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Got brothers or sisters? Warm sibling bonds help boost happiness as you age

Credit: Lily Padula for NPR

The Science of Siblings is a new series exploring the ways our siblings can influence us, from our money and our mental health all the way down to our very molecules. We'll besharing these stories over the next few weeks.


Many of us have up and down relationships with our siblings. And those relationships can be most intense during adolescence.

I remember as a teenager all the ways my older sister reminded me she was in charge, like when she got her driver's license and insisted that I sit in the back seat when we picked up her friend, Pam, who got to sit up front. It was annoying.

But once we were out of the house in our 20s, our relationship evolved. We began to see each other as equals and friends. She still likes to take charge, though I admire her for that now because she's good at it. And somewhere along the way she became my biggest cheerleader, supporting me in my career and parenting. Our shared values and experiences have brought us close in middle age.

Turns out this bodes well for my and my sisters' emotional health. Researchers have found that a warm, close bond with a sibling in early adult life is predictive of greater resilience later in life, with less loneliness, anxiety and depression.

"I think it speaks to the salience of the sibling tie," saysMegan Gilligan, associate professor of human development and family science at the University of Missouri.

Gilligan and her colleagues analyzed survey data from hundreds of participants in the Family Transitions Project, a decades' long study of family relationships. They found people who reported higher levels of warmth and connection with their sibling at age 23, had lower levels of anxiety and depressive symptoms at age 41. "And we found the reverse, too," Gilligan says.

People who felt conflict in a sibling relationship at age 23, were more likely to report anxiety and other negative emotions at mid-life. The findings are published in The Journal of Family Psychology.

There tends to be a turning point in sibling relationships, typically around the age of 23. "The relationships shift," Gilligan says. And even though we never forget those early dynamics, the relationships tend to become more stable.

Given all the important relationships people have over a lifetime, with partners, children, friends and colleagues, the importance of sibling relationships can sometimes be hidden in plain sight. It's easy to take siblings for granted, but Gilligan says the "clear pattern" that emerged from her research demonstrates how early sibling relationships can influence emotional well-being into middle age and beyond. "It validates the importance of these ties," she says.

Another study that examined sibling relationships in later life found the significance of these relationships endures into retirement age. When researchers studied a sample of 608 older adults, aged 65 years – on average – they found that people who reported warm relations with siblings were less lonely.

Sibling conflict was tied to feelings of depression, anxiety and loneliness. "Siblings are serving as a source of social support, decreasing these mental health [struggles]," Gilligan says.

And some bonds are tighter than others. Researchers found sisters had warmer relationships compared to those between brothers or between brothers and sisters.

Even if you're not best friends, sibling relationships can be strengthened. The key is to talk things through. Here are three tips to help.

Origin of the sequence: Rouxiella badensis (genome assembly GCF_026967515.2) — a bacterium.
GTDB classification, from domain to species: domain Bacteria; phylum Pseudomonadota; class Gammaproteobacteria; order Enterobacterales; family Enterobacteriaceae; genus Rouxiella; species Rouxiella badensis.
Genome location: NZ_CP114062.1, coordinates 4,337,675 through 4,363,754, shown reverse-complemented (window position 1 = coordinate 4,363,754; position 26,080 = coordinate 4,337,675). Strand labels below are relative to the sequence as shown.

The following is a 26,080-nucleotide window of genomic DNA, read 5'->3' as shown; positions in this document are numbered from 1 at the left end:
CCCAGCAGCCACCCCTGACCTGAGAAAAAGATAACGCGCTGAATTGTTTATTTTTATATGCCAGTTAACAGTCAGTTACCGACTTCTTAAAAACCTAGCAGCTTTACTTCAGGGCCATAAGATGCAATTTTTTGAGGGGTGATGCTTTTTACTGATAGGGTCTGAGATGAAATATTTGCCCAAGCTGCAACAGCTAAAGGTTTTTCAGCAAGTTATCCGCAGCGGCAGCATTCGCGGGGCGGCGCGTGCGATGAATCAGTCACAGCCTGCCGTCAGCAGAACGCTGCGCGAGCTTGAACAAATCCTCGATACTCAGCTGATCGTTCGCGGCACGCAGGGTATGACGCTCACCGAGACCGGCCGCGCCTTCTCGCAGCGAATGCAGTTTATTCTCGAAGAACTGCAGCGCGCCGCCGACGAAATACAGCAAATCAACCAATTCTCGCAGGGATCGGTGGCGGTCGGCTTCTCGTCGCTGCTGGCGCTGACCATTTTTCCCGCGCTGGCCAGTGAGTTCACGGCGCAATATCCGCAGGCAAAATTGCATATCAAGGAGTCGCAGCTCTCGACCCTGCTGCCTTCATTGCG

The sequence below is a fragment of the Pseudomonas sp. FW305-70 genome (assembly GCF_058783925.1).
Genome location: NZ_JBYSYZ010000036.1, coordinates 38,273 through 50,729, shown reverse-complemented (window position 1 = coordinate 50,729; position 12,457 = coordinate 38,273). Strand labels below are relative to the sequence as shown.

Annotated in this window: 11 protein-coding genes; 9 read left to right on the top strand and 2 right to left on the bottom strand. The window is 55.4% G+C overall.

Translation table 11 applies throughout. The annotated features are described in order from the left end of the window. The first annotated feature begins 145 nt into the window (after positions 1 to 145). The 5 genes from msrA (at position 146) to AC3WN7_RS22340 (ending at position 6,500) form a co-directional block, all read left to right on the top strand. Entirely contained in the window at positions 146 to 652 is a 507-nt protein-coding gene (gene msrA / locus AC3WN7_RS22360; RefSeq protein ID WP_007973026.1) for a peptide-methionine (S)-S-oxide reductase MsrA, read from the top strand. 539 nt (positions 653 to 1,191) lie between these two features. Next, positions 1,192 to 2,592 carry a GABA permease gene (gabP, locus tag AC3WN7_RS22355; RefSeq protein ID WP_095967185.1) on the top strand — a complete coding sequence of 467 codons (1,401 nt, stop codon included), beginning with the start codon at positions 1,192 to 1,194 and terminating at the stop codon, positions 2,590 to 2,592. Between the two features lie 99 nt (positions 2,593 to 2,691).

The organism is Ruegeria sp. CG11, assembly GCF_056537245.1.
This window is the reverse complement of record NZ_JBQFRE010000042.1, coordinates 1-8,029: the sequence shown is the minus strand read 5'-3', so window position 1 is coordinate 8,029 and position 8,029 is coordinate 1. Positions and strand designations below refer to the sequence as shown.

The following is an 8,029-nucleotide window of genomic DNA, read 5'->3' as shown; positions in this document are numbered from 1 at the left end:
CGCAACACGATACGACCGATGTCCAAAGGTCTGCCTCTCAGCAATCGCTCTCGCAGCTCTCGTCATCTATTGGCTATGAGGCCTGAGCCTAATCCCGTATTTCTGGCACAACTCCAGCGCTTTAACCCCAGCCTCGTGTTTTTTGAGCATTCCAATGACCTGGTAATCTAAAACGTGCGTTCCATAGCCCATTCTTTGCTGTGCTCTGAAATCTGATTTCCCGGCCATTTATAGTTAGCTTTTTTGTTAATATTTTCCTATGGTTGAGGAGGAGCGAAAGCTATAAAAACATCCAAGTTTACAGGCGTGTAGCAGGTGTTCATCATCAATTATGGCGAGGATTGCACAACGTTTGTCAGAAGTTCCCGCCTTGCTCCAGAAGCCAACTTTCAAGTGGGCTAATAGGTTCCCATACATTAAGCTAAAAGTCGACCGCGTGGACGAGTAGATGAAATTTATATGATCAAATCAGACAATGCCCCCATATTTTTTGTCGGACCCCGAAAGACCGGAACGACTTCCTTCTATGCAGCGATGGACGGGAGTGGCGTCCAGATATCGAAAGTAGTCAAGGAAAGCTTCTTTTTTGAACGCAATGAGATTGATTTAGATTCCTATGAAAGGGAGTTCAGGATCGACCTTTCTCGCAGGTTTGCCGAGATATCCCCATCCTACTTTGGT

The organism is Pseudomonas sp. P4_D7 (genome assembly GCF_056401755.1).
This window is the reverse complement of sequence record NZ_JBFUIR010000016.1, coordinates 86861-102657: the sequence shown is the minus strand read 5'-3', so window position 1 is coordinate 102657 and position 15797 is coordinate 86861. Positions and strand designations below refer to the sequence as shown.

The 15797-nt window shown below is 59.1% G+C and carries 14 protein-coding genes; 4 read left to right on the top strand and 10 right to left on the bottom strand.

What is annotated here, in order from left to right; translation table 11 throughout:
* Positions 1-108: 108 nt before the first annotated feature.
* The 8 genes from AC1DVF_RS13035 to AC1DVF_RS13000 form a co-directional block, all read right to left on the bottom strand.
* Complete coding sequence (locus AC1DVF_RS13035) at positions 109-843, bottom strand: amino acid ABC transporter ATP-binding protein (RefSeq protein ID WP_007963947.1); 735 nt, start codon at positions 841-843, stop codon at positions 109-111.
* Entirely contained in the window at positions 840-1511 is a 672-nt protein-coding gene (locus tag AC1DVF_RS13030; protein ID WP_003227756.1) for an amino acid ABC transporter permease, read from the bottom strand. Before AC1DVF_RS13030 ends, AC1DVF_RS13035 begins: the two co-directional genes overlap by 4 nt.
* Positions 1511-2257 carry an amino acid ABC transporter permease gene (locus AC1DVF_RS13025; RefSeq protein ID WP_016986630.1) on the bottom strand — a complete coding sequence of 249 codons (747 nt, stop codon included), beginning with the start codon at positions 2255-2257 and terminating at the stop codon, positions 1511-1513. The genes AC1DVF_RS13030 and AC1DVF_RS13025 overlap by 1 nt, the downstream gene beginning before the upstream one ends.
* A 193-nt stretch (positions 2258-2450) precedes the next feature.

Get your feelings out in the open.

It's easy to fall back into old dynamics, or be triggered by events from childhood. And if parents had favorites that can make the relationship harder.

Most siblings experience ups and downs in their relationships. "It's not a good strategy to let it go," Gilligan says. Instead it's best to acknowledge the past history and family dynamics and try to work through them. Just as in your relationships with friends or a spouse, our sibling relationships take nurturing and commitment.

Give your siblings some grace.

We tend to be more reactive with our siblings. A disagreement may take us back to the rocky relationships that are typical in childhood. But as adults, it's important to step back and see a situation from your sibling's point of view, even if that takes time and patience. "Everything looks different from different perspectives," says Ellen Langer, a psychology professor at Harvard, who studies mindfulness. Bickering is common in close relationships, Langer says, so it's helpful to be curious about your sibling's point of view, rather than judgmental. Understanding their perspective may help you understand their choices and actions.

Establish clear lines of communication

Caring for aging parents can be a big source of conflict for grown siblings. If you haven't been in the habit of relying on each other, the growing needs of parents can require time and commitment. "The division of care is one of the biggest sources of conflict," Gilligan says. Suddenly, you may need to be in constant contact. "And the reality for most families is that it's never going to be equal," she says. One way to reduce conflict is to set up a daily text or weekly FaceTIme call to make a plan and get on the same page. Being proactive in anticipating needs can help with planning and reduce stress.


More from the Science of Siblings series:

Copyright 2024 NPR. To see more, visit https://www.npr.org.

Allison Aubrey
Allison Aubrey is a Washington-based correspondent for NPR News, where her stories can be heard on Morning Edition and All Things Considered. She has reported extensively on the coronavirus pandemic since it began, providing near-daily coverage of new developments and effects. She's also a contributor to the PBS NewsHour and is one of the hosts of NPR's Life Kit.